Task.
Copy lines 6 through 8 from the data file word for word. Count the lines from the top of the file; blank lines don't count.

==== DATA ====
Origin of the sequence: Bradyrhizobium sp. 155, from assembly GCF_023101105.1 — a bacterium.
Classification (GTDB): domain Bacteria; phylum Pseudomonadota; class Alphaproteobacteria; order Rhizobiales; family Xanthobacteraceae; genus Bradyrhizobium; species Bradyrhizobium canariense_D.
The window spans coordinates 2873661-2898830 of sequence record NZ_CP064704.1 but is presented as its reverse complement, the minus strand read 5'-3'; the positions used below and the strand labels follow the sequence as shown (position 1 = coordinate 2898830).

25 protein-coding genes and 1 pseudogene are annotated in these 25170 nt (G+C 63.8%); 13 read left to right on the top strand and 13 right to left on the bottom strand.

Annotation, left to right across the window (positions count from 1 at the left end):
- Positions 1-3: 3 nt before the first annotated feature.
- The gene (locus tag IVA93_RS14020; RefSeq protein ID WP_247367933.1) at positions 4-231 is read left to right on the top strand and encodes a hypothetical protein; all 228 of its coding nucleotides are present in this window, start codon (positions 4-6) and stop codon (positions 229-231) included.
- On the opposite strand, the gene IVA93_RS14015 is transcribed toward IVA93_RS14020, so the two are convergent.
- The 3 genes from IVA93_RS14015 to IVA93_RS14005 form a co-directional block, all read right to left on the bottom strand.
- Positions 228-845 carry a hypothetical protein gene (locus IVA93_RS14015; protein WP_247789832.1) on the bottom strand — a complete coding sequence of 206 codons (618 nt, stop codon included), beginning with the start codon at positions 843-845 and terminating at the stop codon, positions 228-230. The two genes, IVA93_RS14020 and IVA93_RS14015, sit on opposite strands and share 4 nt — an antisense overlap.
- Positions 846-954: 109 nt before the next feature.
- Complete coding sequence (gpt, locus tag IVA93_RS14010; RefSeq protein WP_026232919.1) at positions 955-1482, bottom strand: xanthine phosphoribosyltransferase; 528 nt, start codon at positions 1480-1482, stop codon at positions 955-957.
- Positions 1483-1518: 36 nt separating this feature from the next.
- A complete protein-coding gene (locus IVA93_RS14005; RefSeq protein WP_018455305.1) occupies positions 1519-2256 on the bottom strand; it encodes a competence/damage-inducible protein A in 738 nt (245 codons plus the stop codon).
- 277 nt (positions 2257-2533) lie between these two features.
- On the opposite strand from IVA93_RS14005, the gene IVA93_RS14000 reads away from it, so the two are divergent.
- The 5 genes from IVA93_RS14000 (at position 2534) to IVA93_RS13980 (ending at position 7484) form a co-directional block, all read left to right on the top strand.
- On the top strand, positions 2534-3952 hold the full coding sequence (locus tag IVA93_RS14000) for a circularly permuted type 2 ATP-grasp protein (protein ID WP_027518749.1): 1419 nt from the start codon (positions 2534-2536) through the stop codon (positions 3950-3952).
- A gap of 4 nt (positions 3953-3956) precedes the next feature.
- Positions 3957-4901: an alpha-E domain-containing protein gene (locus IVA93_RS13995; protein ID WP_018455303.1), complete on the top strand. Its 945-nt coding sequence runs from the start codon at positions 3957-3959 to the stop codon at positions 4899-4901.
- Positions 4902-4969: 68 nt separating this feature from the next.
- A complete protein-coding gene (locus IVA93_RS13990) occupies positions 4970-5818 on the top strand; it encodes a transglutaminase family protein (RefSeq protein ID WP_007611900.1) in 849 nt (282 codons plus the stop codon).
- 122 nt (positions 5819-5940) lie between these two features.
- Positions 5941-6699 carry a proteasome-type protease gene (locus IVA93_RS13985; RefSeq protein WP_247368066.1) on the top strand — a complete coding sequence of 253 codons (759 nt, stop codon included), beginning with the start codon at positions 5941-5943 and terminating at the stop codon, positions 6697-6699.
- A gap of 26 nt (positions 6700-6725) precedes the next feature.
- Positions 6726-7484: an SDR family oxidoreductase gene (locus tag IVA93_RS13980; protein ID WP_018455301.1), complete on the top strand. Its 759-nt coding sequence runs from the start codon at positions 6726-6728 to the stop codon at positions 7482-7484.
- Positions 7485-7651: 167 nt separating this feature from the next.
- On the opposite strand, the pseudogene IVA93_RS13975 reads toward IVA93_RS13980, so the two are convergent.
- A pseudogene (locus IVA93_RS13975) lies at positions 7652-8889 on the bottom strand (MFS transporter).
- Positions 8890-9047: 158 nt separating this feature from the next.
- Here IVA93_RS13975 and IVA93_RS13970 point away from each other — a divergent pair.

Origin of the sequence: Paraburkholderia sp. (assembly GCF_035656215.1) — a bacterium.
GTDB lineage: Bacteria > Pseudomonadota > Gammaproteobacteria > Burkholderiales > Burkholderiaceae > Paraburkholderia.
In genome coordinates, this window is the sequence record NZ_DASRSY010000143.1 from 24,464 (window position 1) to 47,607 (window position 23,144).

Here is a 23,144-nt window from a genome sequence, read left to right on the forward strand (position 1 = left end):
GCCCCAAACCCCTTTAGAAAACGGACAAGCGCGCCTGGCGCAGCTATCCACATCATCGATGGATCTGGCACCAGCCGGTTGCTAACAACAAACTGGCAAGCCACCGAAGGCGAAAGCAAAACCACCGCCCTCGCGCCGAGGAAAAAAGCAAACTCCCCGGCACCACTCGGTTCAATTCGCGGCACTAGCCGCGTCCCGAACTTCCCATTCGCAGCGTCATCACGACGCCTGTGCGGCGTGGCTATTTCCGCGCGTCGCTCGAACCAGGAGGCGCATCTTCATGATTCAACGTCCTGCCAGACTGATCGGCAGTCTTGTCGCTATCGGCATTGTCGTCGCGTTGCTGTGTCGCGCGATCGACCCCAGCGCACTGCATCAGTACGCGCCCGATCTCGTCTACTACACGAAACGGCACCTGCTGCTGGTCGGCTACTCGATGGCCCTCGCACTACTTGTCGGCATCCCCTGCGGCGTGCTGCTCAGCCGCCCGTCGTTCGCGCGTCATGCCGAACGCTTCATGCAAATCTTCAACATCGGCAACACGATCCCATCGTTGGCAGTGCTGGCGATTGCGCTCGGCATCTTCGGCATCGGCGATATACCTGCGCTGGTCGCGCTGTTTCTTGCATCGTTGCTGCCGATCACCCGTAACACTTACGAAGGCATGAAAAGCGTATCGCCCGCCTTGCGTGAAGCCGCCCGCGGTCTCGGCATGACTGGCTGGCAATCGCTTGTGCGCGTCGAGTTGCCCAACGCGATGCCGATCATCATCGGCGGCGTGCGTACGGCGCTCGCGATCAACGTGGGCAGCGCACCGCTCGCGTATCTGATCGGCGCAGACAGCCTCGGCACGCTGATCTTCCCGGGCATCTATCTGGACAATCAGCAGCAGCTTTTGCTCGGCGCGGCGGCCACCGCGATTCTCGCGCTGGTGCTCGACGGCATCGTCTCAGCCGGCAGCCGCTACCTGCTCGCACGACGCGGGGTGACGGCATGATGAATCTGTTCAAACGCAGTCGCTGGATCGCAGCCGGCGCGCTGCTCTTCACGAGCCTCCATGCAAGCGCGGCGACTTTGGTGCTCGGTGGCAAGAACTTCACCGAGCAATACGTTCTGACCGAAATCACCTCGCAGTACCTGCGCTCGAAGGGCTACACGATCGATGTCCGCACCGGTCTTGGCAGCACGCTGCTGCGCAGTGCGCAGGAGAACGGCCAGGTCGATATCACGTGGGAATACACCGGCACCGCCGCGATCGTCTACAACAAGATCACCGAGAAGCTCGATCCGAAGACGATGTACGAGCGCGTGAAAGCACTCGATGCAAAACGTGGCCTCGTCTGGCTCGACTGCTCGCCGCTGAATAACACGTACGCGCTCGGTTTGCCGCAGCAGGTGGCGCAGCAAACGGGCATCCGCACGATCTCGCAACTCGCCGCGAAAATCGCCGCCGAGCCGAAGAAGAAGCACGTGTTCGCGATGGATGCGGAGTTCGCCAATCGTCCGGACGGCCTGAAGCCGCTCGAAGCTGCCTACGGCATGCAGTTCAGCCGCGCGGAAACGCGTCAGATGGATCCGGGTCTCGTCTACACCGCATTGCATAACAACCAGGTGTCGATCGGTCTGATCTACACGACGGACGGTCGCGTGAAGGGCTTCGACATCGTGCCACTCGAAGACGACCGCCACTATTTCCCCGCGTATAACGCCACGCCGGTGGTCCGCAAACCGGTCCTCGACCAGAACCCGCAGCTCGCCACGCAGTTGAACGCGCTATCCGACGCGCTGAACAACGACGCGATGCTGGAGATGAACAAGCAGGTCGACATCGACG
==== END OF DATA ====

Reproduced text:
- Positions 1-3: 3 nt before the first annotated feature.
- The gene (locus tag IVA93_RS14020; RefSeq protein ID WP_247367933.1) at positions 4-231 is read left to right on the top strand and encodes a hypothetical protein; all 228 of its coding nucleotides are present in this window, start codon (positions 4-6) and stop codon (positions 229-231) included.
- On the opposite strand, the gene IVA93_RS14015 is transcribed toward IVA93_RS14020, so the two are convergent.